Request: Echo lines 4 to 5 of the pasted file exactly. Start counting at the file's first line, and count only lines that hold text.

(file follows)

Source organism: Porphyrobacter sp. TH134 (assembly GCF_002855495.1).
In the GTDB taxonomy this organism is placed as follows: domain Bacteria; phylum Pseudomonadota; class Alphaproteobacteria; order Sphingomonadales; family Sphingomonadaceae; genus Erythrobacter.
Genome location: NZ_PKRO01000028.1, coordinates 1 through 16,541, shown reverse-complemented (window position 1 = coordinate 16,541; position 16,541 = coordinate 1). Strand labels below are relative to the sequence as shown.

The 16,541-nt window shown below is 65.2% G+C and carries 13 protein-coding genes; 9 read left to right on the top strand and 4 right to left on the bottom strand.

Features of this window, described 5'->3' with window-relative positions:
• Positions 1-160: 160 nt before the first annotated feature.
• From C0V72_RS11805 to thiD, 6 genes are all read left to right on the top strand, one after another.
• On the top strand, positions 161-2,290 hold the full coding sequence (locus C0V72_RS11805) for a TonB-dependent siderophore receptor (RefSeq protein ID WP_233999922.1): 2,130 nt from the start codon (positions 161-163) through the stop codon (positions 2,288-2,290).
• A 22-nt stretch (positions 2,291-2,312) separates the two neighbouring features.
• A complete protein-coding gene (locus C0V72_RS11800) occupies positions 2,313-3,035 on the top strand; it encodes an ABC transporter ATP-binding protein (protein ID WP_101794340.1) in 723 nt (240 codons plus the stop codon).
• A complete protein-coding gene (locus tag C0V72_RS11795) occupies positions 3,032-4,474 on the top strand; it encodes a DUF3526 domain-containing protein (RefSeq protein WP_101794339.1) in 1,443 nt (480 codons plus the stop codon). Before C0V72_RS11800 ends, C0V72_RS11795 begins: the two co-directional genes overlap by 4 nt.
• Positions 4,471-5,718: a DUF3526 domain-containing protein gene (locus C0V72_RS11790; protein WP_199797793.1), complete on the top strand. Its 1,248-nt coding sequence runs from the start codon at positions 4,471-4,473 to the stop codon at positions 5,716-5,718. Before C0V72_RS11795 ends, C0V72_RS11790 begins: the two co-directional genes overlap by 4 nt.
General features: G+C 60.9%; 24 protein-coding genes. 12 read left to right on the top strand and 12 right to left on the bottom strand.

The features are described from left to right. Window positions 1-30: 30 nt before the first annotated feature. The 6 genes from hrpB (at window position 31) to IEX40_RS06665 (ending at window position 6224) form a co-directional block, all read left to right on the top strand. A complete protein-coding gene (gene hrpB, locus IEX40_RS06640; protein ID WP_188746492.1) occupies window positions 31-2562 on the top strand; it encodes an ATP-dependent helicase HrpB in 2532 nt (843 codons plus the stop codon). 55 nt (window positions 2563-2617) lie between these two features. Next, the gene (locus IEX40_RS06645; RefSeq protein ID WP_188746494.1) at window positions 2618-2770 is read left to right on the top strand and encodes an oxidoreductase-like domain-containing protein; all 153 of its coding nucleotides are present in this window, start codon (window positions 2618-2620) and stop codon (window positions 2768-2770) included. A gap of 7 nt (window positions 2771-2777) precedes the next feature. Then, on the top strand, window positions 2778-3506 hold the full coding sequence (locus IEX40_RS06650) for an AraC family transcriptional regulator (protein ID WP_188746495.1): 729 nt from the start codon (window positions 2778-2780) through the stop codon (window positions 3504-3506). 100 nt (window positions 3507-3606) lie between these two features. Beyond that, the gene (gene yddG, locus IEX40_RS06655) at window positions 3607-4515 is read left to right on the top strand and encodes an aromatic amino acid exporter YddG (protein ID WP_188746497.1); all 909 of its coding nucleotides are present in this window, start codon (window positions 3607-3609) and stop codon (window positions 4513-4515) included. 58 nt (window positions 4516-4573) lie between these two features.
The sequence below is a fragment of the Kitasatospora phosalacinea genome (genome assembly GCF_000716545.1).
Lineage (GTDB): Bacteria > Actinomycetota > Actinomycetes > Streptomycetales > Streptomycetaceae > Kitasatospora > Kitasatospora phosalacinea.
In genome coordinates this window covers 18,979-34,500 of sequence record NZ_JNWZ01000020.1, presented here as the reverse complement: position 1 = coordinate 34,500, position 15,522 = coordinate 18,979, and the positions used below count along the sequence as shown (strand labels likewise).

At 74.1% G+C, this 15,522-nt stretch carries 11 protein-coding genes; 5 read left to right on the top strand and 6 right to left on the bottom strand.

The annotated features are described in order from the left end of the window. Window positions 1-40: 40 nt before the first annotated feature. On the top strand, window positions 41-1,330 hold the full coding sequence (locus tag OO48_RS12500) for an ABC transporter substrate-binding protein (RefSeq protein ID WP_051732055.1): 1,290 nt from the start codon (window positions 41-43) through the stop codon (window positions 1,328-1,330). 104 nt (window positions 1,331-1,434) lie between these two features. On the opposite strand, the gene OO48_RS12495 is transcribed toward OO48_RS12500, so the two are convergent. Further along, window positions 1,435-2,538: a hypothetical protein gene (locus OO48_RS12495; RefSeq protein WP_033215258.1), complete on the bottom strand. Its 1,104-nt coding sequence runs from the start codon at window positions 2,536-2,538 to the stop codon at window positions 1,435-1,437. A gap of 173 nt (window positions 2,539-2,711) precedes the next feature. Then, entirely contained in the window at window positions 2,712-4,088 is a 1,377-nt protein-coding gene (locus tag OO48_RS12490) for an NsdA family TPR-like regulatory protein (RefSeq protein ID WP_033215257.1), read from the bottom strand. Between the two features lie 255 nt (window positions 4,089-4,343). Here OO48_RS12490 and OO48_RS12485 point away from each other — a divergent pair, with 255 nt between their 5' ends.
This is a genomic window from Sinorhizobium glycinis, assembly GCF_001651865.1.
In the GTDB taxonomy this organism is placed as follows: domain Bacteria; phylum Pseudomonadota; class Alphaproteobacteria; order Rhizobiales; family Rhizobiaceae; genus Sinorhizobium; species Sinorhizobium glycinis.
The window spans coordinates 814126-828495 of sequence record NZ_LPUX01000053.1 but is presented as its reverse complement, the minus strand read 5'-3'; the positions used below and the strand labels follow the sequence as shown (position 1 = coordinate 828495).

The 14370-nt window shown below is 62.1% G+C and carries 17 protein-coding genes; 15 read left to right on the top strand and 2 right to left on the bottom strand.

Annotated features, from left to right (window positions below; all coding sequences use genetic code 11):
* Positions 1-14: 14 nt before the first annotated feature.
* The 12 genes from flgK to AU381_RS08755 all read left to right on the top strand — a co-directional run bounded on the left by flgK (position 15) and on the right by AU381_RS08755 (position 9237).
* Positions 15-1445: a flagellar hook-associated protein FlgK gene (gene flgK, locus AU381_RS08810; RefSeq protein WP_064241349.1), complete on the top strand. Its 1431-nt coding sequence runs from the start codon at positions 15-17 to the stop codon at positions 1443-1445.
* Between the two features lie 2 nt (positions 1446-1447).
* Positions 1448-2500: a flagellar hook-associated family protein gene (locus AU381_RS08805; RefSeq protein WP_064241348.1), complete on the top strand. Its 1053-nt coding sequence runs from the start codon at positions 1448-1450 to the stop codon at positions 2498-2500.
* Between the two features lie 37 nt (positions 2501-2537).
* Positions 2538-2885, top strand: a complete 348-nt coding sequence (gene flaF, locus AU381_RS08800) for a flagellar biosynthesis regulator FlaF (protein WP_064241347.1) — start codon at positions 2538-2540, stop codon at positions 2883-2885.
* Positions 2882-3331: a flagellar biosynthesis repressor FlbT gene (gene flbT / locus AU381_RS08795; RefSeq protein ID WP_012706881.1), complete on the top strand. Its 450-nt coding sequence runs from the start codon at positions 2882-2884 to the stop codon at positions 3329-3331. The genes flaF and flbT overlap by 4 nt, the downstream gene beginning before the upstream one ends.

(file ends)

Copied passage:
The 16,541-nt window shown below is 65.2% G+C and carries 13 protein-coding genes; 9 read left to right on the top strand and 4 right to left on the bottom strand.

Features of this window, described 5'->3' with window-relative positions: